This Human Season
About the book:
November 1979, the height of Northern Ireland’s Troubles. Kathleen Moran’s son Sean has just been transferred to the hypersecure H-block in Belfast’s notorious Maze prison, where he soon emerges as a young but important force in the extreme protest that political prisoners are staging there. John Dunn is also newly arrived at the prison, having taken on the job of guard—a brutal but effective way to support a house and a girlfriend. In the weeks leading up to Christmas, no one’s dreams go untroubled. As rumors of a hunger strike begin to circulate, Louise Dean’s pitch-perfect novel places two parents, two sons, and two enemies on a collision course that ends in a surprising and deeply resonant climax.
About the author:
Louise Dean is the author of Becoming Strangers, which won the Betty Trask Award and was long-listed for the 2004 Man Booker Prize as well as the Guardian First Novel Award. She lives in France.
Click here to download the reading guide for This Human Season.
1. Discuss the various parent-child relationships in This Human Season. For example, compare Sean’s relationship with his children with Kathleen’s relationship with them, and with John’s developing relationship with his son, Mark. What other interesting parent-child relationships did you notice? How do parents and children influence one another both positively and negatively in the novel?
2. Why does Liam tell his mother, “There are things I’d die for” (page 114)? Why does he want to smoke a cigarette with her, and why does she let him?
3. Why does Sean Senior lie about his involvement with the IRA? Is there any truth in his stories?
4. Discuss Sean and Kathleen’s troubled marriage. What has gone wrong for them, and why? What is the state of their marriage at the beginning of the novel and at the end, and how do they get there? How much do the Troubles have to do with their difficulties?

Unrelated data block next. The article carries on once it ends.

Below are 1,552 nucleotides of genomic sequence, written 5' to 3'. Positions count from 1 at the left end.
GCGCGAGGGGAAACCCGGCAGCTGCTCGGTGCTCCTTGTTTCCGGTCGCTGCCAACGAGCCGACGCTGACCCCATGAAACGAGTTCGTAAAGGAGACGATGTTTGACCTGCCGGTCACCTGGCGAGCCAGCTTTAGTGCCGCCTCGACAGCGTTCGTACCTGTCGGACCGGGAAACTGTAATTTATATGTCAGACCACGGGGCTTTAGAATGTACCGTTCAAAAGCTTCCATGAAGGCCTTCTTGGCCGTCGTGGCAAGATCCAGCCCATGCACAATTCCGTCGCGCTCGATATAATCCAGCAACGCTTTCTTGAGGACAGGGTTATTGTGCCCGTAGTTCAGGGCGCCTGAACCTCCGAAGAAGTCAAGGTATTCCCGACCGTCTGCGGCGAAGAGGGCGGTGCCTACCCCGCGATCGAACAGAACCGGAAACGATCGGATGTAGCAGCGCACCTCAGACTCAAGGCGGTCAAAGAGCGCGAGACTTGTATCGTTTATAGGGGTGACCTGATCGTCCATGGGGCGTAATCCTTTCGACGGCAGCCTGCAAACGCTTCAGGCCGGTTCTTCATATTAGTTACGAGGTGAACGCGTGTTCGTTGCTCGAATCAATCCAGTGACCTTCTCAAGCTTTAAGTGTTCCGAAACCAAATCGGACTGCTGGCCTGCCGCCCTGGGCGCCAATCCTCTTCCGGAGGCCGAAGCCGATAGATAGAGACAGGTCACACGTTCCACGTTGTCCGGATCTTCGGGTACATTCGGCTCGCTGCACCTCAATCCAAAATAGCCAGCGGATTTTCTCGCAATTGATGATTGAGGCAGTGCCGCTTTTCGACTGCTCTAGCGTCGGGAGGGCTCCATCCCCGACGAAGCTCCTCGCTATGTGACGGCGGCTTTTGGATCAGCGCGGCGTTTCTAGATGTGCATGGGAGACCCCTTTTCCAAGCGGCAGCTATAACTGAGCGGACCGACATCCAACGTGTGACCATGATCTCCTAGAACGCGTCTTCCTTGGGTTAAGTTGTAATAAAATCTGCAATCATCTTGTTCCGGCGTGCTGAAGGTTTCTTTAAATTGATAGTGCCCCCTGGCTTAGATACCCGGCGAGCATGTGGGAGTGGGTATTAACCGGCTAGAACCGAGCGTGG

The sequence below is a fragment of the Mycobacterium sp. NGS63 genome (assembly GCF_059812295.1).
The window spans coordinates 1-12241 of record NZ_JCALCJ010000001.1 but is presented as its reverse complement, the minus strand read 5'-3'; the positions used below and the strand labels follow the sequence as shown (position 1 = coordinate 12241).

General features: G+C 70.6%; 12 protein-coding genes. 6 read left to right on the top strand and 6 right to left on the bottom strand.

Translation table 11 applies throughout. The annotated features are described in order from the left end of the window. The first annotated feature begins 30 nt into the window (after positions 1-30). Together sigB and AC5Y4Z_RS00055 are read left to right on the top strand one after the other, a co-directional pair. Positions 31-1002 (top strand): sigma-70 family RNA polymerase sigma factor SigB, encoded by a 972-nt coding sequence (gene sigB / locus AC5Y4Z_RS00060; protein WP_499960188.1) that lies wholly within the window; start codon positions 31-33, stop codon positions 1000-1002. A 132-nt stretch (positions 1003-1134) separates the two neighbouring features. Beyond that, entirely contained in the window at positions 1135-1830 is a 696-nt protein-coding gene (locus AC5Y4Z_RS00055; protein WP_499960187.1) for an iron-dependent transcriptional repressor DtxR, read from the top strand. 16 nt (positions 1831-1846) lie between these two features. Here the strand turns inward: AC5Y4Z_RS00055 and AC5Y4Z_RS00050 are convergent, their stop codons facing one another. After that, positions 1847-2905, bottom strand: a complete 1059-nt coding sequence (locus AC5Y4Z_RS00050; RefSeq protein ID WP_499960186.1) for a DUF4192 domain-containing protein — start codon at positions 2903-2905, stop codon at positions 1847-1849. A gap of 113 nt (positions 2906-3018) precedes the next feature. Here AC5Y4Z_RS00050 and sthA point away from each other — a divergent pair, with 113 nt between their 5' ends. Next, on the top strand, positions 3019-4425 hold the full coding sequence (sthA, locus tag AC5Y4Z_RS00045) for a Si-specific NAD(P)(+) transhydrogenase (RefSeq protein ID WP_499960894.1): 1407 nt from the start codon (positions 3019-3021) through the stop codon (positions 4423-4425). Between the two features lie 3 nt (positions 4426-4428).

5. Janet Lingard asks about the protesting prisoners who smear excrement on their cell walls, “Do you think that subconsciously, they’re basically children playing up? Tom wouldn’t crap in the potty, but Anthea would, you see. And he was just testing me, trying to show me who was boss” (page 248). Do you think that, by putting this question in the voice of such a glib and unsympathetic character, Dean is signaling that we shouldn’t think about the protesting prisoners in these simplistic Freudian terms? How do you interpret the novel’s frequent references to bodily functions and toilets?the smell from the filth-smeared cell walls of the prisoners “on the blanket” that clings to John Dunn constantly, John’s dream about being watched on the toilet, the jars that the Moran children fill with urine to throw at British soldiers, etcetera?
6. One of the central themes of the novel is the tension between the personal and the political. Are there any characters in the novel whose motivations are wholly personal or wholly political? Are the prisoners who are “on the blanket” pure in their ideology? Are the prison guards motivated only by self-interest? Do you think that there is any moral difference between violence committed for political motivations and violence committed for personal reasons? In the context of a bitter and complex conflict like the Troubles, can a distinction be made between personal violence and political violence?